5 Secrets to Wall Balls- Found on WOD Planet

Posted: September 6, 2014 in Chalk, Determination, Nanos
Tags: , , , , , ,

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Found this post on WOD planet and thought I would share! Who doesnt want to get better at wall balls?

5 Secrets to Success for Wall Balls by-Ryan M.
Found on WOD Planet

1.) Elbows In:

This is probably the most important factor in being able to string together unbroken wall balls. If the elbows are flared out, the shoulders will fatigue quickly. Instead, keep the elbows tight engaging the triceps and lats. This will make your wall ball shots far more efficient and allow you to get many more in a row.

2.) Hip Drive:

It’s only a 20 pound ball to a ten foot target. Surely anybody with a decent amount of strength could just toss the ball up there rep after rep right?? Well, we all know those reps add up quick! It’s true that you may be able to get away without maximizing hip drive, but in order to be as efficient as possible and save valuable energy, it’s important to use your hips during wall balls. Concentrate on driving out of the hole fast and with powerful hips – similar to the way you would on a thruster. Using your arms to throw the ball to the target will cause fatigue quickly. The hips are the strongest part of the body – use them.

3.) Target Touch:

This secret to success is related to #2. During a good wall ball, the arms are mostly along for the ride. The most important function of the arms is to control the ball on the way up and hit the target with accuracy. An athlete using good hip drive will be more than strong enough to throw the ball above the target. In order to stay smooth and consistent, focus on hitting the center of the target so you can get a consistent rebound and get into a rhythm.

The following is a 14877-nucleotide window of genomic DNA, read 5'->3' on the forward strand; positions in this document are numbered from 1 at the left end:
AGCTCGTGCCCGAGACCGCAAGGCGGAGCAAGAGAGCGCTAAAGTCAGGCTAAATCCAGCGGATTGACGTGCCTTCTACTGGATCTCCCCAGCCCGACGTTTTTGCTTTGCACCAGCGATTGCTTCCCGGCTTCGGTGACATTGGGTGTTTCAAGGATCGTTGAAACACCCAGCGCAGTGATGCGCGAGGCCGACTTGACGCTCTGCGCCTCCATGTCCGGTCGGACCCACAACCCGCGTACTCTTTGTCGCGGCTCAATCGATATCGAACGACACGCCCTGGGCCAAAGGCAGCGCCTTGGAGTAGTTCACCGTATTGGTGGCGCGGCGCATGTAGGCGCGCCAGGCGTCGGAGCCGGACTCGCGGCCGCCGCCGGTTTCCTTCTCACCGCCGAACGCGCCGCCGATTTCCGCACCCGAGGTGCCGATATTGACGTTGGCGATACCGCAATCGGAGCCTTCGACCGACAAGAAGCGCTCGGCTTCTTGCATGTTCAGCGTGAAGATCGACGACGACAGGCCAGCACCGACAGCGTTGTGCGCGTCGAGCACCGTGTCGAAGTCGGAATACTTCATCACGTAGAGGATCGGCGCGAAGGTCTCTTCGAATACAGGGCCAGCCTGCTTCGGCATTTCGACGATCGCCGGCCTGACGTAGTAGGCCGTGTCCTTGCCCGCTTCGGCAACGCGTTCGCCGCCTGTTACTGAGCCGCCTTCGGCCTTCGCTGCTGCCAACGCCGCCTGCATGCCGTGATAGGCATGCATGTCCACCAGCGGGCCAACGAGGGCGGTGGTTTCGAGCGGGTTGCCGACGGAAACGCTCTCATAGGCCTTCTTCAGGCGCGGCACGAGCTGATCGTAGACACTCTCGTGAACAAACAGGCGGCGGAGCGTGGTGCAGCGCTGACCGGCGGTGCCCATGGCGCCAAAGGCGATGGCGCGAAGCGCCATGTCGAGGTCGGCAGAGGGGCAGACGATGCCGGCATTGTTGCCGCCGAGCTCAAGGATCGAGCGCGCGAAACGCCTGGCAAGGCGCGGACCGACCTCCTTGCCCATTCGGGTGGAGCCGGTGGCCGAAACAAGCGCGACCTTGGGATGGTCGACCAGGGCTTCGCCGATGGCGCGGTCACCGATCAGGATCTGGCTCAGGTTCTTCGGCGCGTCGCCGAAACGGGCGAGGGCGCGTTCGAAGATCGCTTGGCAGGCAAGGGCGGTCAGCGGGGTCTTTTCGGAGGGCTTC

4.) The hold:

One of the most common mistakes during wall balls is trying to hold the ball in front of the chest or abs. I was guilty of this mistake when I started doing wall balls. The problem with letting the ball drop is that it puts the back in a rounded position. It can also cause the athlete to drop the ball, engage the arms too much and lack depth on the squat portion of the wall ball. The athlete may not even realize that he or she is missing depth because it will feel like a full squat. Focus on keeping the ball right in front of your face (the bottom of the ball should be at or above the top of your chest) to maintain a good squat position.

5.) Know when to break:

Wall balls are one of those movements that are completed much more quickly when strung together as opposed to being broken up. That being said, few athletes will be able to complete a WOD like Karen (150 wall balls for time) unbroken. Practice wall ball sets during your skill work to see where your threshold is. It’s important to break BEFORE you hit that redline where you can no longer string multiple reps together. This tip takes some practice as well as knowing yourself as an athlete, but when applied correctly, it will drastically improve your score on the white board.

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